HAMILTON, Alexander. 3.10.1762 — Liverpool 30.12.1824. British (Scottish) Pioneer of Indology. Born in Scotland, son of William H., a merchant in Greenock (Inverclyde), and Jean Donald, and grandson of Alexander H., Laird of Grange in Ayrshire, brother of Walter Hamilton, who also wrote on India. After studies of Greek and Latin in an unknown university joined in 1783 Bengal Army as a cadet. Then lieutenant and from 1785 ensign in infantry. Became soon interested in Oriental Studies and joined the A.S.B. in the 1780s. From a Pandit he learned Sanskrit, further Persian, Arabic and Bengali. Retired from the army 6.10.1790 and concentrated on Sanskrit studies. Apparently he was a Secretary to Lord Cornwallis. He seems to have had an Indian wife and a son with her. Between 1797-1800 apparently left India and returned to Scotland. In Edinburgh he joined Fr. Jeffrey’s Whig group and contributed to their Edinburgh Review.

In 1802/03 Hamilton came to Paris to examine Sanskrit manuscripts there. As the first scholar there actually knowing Sanskrit he soon became popular. When the war began in 23.5.1803 he was taken prisoner, but allowed to remain in Paris in a nominal custody. Apparently he had mighty patrons (perhaps Volney). He lived in the house of Fr. Schlegel and taught Sanskrit to a small circle including Schlegel, Hagemann, Volney and Fauriel. Langlès and Chézy were his friends, but did not attend his lectures (Chézy started Sanskrit alone in 1806), while A. W. von Schlegel never actually met him. Free from captivity in 1806 Hamilton returned to the U.K., where he was given, on recommendation of Wilkins, the new chair of “Sanscrit and Hindoo Literature” at East India College in Hertford (soon Haileybury). Taught there also Bengali and probably Marathi, too. In 1814 he had O. Frank as a private student in Sanskrit. In summer 1817 visited France and Germany. Retired in 1818. Member of Royal Society 1808, of Bavarian Academy 1815. In retirement apparently lived in London, where he supported Bopp in 1818. F.R.S. 1808. In March 1823 he was among the founders of R.A.S. He was often ill during his last years and died in Liverpool.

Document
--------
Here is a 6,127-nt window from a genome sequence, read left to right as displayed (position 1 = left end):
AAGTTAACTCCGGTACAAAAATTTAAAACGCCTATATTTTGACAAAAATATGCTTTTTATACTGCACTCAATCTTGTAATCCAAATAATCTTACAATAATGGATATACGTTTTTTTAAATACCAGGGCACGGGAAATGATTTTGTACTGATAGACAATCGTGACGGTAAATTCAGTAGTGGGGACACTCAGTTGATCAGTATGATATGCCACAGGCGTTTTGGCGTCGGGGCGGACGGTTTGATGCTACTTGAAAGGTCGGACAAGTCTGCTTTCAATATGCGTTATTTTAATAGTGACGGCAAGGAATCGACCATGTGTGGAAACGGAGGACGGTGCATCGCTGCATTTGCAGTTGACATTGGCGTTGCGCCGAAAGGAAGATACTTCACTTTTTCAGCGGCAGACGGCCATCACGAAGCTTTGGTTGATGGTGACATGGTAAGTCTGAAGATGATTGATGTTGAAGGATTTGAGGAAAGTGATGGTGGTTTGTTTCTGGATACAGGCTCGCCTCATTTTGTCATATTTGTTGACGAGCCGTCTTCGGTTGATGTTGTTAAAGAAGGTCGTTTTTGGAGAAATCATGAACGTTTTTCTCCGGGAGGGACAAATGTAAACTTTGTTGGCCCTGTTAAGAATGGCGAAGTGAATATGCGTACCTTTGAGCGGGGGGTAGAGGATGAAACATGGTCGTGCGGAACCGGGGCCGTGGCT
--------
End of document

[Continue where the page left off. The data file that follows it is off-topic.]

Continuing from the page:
As a scholar Hamilton admired Jones and Wilkins, who was also his close friend, and sharply criticized Paulinus a S. Bartholomaeo and Wilford. His own interests included ancient geography and Purāṇa literature, but his plan of a dictionary of ancient geography of Asia remained unachieved. He was a cool and sharp critic, who rejected e.g. the then fashionable theories of Egyptian connections of ancient India. On the other hand, he claimed that Buddhism was a Vaiṣṇava sect. He was not much interested in publication, writing only anonymous reviews and text-books for Haileybury. The catalogue of Paris manuscripts, compiled by Hamilton and edited by Langlès, is the only publication, where his name is mentioned. His (anonymous) school edition of the Hitopadeśa was the first Sanskrit text printed in Europe (although soon criticized by Schlegel and Lassen). In his late years he was apparently disappointed with the meagre interest Sanskrit had roused in Britain. According to Rocher, he had understood the fundamentals and methods of comparative IE linguistics before Bopp.

It must be emphasized that Hamilton had been an infantry officer and never served in the navy (as often has been claimed). His few students are listed above.

Publications: Anonymous articles in Asiatic Annual Register: Khondemir’s Persian description of Vijayanagar, transl. and notes in 2, 1801; “Biography … of Hyder Ally Khan”, transl. from Persian with notes, 2, 1801; anonymous reviews in the same and in Edinburgh Review (1802-04, 1806-11, 1814-16, 1820).

With L.-M. Langlès (who transl. and edited it with some notes): Catalogue des manuscrits sanskrits de la Bibliothèque Impérial, avec des notices… 118 p. P. 1807.

Edited: The Hitopadeśa in the Sanscrita Language. 8+119+4 p. 4°. L. 1810 (anonymous, sometimes erroneously ascribed to Wilkins); [Grammatical analysis of the Sanscrita Hitopadeśa, for the first 11 pp. of the printed edition]. 72 p. 4o. Henington 1810.

Terms of Sankrit Grammar. 13 p. 4o. L. 1814.

Lost manuscript of a Sanskrit–English dictionary. Though so claimed in British Museum Catalogue, A key to the chronology of the Hindus. 1820, is not by AH, but by an anonymous missionary.

Sources: Buckland, Dictionary; *Biographie nouvelle des contemporains 1823; *Biogr. univ. nouv. ed. 1857; *Nouv. biogr. gén. 1858, J.G.A[lger] briefly in D.N.B. 24, 134; *Chambers & Norman, Studies in English Philology. E. Klaeber Vol. Minneapolis 1929, 457-466; K. Raj, D.O.L.F. 480 briefly; *R. Rocher, “New data for the Biography of the Orientalist A.H.”, JAOS 90, 1970, 426-448; *R. Rocher, “A.H., and the ‘Monthly Review’”, JAOS 88, 1968, 781f.; *R. Rocher, Oxford D.N.B.; R. Rocher & M.A. Scorgie, “A Family Empire: The Alexander Hamilton Cousins, 1750–1830”, Journal of Imperial and Commonwealth History 23, 1995, 189-210; R. Rocher, personal e-mail 24.12.2017; Wikipedia.

R. Rocher: Alexander Hamilton (1762–1824). 12+128 p. A.O.S. 51. New Haven 1968.